Clievelandi Vindiciae: or, Clieveland’s Genuine Poems, Orations, Epistles, &c. purged from the many false and spurious ones which had usurped his Name, and from innumerable Errours and Corruptions in the true Copies. To which are added many never printed before, with an Account of the Author’s Life ...

London, Printed for Robert Harford ... 1677.

Small 8vo., pp. [22], 239, [1], with frontispiece portrait (soiled) but wanting the half-title; a little soiling to title-page and a name (Hen. Eyre) partly scribbled out, one nick to blank fore-edge; ink-stain on B8, otherwise a very good copy in contemporary sheep, rebacked.


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First edition, the issue with Robert Harford’s imprint. This ‘vindicatory’ text was prepared by Cleveland’s former students John Lake and Samuel Drake from authentic manuscripts to restore true readings to poems that had degenerated through six editions of The Character of a London-Diurnall (1647), seventeen successive editions of Poems (1651-69), and, worst of all, Cleaveland revived (1659-67), where only two of thirty-seven poems in the first printing were genuine.

The royalist poet John Cleveland (1613-1658) was ‘the first champion that appeared in verse for the King’s cause against the presbyterians’ (Anthony à Wood). At Cambridge his time at Christ’s partly overlapped Milton’s. Both contributed to the elegiac miscellany Justa Edouardo King (1638), Milton memorably (Lycidas), Cleveland less so (‘I am no Poet here; my Pen’s the Spout / Where the Rain-water of mine eyes runs out’). After the outbreak of the Civil War he joined the King’s camp at Oxford, and in 1646 he was at Newark when the garrison fell. Like many royalists he lived obscurely for some years, although he was imprisoned briefly at Yarmouth in 1655.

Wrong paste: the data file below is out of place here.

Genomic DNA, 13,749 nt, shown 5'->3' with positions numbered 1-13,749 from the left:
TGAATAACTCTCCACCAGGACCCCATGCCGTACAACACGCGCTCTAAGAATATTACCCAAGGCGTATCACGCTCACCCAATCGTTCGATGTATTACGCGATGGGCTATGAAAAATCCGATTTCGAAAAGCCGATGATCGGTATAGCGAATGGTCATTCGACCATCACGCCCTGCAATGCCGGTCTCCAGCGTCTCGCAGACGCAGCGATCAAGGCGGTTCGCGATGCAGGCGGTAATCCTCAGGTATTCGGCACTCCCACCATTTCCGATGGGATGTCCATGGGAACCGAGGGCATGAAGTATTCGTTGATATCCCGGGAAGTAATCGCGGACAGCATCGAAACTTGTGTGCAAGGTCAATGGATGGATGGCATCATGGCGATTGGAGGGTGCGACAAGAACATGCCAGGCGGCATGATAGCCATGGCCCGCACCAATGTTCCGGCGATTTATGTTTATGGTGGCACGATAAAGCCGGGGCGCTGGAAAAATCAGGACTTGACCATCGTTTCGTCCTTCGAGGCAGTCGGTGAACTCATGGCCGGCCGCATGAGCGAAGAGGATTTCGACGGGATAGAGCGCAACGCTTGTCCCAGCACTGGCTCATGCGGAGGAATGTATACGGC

Clievelandi vindiciae is divided into three parts: Love Poems, Poems on State-Affairs, and Miscellanies. The State Poems include ‘Smectymnuus, or the Club Divines’, ‘The Mixt Assembly’ (a satire on the Westminster Assembly), ‘The Rebel Scot’, ‘The King’s Disguise’, and ‘Rupertismus’. Miscellanies, mainly in prose, includes The Character of a London-Diurnall, written at Oxford, satirizing the false news and feeble intelligence of the London news sheets.

‘Only chronologically was he the contemporary of Milton; the two poets lived in different worlds’. Cleveland’s world was that of a poet ‘fighting to defend a crumbling order’ (Morris), ‘the most sophisticated satirist writing during the war’ (C. V. Wedgwood). Though read more today for historical interest than for his verses, Cleveland’s brisk, mordant manner was wildly popular in its time; his poems went through more than twenty-five separate editions between 1645 and 1700, during which time Milton’s shorter Poems were published twice. But by 1700 Cleveland’s reputation had sunk almost without trace, never to be revived.

Morris distinguishes three issues of Clievelandi vindiciae, identical apart from the imprint for Nathaniel Brooke, Obadiah Blagrave, or Robert Harford; presumably the Brooke issue takes priority as the engraved portrait bears his imprint as well.

Wing C 4671; Brian Morris, John Cleveland a Bibliography 27.

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